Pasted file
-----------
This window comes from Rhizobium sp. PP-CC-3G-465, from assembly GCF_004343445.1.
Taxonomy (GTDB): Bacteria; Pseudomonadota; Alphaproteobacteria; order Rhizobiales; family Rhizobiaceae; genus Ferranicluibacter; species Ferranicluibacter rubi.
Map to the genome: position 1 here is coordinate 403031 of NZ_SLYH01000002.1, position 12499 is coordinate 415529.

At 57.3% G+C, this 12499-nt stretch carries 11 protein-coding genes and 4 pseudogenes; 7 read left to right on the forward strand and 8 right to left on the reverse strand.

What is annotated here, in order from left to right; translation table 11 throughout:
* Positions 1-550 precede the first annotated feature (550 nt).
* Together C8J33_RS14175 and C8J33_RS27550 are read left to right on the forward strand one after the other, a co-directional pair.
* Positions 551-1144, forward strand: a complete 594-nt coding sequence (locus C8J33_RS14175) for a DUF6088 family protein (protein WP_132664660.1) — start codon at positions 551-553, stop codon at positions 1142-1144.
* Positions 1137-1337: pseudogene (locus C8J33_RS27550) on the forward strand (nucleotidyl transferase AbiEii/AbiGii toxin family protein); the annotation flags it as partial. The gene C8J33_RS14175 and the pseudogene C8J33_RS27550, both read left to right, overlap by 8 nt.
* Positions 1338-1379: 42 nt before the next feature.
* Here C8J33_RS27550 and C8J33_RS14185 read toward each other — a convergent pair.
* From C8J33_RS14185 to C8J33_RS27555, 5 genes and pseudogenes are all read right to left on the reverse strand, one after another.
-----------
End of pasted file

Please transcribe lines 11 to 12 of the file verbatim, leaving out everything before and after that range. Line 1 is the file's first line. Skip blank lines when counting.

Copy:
* Here C8J33_RS27550 and C8J33_RS14185 read toward each other — a convergent pair.
* From C8J33_RS14185 to C8J33_RS27555, 5 genes and pseudogenes are all read right to left on the reverse strand, one after another.